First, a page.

James Robinson, News Service (650) 723-5675; e-mail: firstname.lastname@example.org
Ann Arvin appointed associate dean of research
Ann Arvin, the Lucile Salter Packard Professor of Pediatrics and professor of microbiology and immunology, has been appointed associate dean of research, Charles Kruger, vice provost and dean of research and graduate policy, announced recently.
Arvin will work in the dean's office on a 50 percent assignment while continuing her work in the School of Medicine, Kruger said.
Arvin succeeds Ed Mocarski, who is returning to full-time work in the Department of Microbiology and Immunology.
"As the associate dean of research, Ann will be a primary contact for faculty and staff with issues involving Stanford research policies," Kruger said. "In particular, Ann will work with the school deans to maintain Stanford's Faculty Policy on Conflict of Commitment and Interest. She will also work with the Office of Technology Licensing on issues related to intellectual property and conflict situations."
The Research Compliance Office which staffs the Administrative Panels for Human Subjects in Medical and Nonmedical Research, for Laboratory Animal Care and for Biosafety reports to the associate dean of research.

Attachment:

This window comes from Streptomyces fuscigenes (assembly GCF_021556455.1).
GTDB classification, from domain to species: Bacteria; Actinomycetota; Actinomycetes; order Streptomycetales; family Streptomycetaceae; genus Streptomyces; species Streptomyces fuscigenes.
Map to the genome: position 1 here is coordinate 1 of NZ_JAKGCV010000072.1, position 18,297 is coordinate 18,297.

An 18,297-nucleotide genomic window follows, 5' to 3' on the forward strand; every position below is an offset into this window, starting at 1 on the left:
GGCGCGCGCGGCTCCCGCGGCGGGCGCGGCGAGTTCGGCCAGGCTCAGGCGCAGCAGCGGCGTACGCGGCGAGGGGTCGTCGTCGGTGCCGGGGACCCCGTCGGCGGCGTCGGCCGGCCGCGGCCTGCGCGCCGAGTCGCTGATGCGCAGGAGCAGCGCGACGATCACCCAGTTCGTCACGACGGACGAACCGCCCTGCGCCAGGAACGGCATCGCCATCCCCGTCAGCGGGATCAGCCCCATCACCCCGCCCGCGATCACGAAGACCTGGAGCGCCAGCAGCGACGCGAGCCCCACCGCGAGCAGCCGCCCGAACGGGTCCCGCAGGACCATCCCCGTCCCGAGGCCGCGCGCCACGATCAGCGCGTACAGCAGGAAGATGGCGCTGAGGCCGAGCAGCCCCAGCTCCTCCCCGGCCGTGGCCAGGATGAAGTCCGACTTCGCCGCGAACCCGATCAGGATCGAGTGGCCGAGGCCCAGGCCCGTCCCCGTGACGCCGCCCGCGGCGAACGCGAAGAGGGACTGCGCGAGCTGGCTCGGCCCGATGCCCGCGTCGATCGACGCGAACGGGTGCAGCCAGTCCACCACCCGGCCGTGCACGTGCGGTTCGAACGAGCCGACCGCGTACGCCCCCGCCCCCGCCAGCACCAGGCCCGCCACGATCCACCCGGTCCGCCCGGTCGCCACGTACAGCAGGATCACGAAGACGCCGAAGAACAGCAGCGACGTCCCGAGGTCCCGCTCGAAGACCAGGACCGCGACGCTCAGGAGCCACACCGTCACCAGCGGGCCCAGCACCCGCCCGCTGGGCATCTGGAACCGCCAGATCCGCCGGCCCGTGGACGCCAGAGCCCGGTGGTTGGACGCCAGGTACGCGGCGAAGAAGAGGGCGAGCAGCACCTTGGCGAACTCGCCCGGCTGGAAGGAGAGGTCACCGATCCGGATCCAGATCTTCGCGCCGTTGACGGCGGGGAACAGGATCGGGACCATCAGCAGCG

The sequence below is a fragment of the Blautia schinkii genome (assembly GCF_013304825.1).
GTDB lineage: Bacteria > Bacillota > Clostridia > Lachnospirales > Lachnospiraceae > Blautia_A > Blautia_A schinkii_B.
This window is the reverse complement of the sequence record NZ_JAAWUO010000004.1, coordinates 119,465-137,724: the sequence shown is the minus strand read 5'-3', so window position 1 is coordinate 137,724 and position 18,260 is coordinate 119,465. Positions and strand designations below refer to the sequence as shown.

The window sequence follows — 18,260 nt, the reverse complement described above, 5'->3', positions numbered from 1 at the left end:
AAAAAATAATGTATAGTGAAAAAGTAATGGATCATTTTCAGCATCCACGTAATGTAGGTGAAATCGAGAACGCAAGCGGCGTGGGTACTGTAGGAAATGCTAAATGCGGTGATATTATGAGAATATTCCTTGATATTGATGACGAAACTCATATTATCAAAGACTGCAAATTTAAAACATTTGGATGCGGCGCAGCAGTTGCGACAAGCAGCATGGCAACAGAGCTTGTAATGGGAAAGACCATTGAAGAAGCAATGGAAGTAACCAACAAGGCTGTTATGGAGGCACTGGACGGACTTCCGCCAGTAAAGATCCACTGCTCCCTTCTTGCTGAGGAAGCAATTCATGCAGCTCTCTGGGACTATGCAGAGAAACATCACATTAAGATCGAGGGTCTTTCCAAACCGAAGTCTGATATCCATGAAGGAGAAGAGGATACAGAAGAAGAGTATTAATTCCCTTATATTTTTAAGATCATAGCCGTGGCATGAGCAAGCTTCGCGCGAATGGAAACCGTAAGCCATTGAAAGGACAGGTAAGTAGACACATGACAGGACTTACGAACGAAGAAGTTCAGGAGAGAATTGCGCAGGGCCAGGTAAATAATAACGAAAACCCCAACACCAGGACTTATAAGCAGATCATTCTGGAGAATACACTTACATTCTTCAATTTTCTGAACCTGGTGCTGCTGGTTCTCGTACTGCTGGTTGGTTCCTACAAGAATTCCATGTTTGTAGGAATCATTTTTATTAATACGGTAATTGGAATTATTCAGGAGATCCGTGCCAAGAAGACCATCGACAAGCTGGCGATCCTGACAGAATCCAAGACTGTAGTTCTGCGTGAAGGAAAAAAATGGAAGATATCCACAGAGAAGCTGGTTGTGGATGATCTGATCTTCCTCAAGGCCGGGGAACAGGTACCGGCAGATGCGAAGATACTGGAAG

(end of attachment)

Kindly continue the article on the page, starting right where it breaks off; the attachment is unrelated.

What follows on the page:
"I hope to meet the responsibilities of this position, which have to do with helping the faculty deal with issues of compliance and conflict of interest," Arvin said. "I'm looking forward to helping enhance communication between the School of Medicine and other schools and also working on new initiatives related to interdisciplinary program development."
Arvin received her undergraduate education at Brown University, a master's degree in philosophy at Brandeis and her M.D. degree from the University of Pennsylvania. She completed a pediatrics residency at the University of California-San Francisco and subspecialty training in infectious diseases at UCSF and Stanford and joined the Stanford faculty in 1978. Her principal interest is in childhood viral diseases and vaccine approaches to their prevention. Her laboratory research focuses on varicella zoster virus (VZV), the cause of chicken pox and herpes zoster (shingles).
Arvin received the E. Mead Johnson Award for Research in Pediatrics in 1992 and has served on many national committees, including the Howard Hughes Research Training Fellowships review committee; Council of the American Society of Virology; Basic Science Advisory Committee, March of Dimes Birth Defects Foundation; Executive Committee, Collaborative Antiviral Study Group, National Institute of Allergy and Infectious Diseases; and Executive Board, Varicella-Zoster Virus Research Foundation.
By James Robinson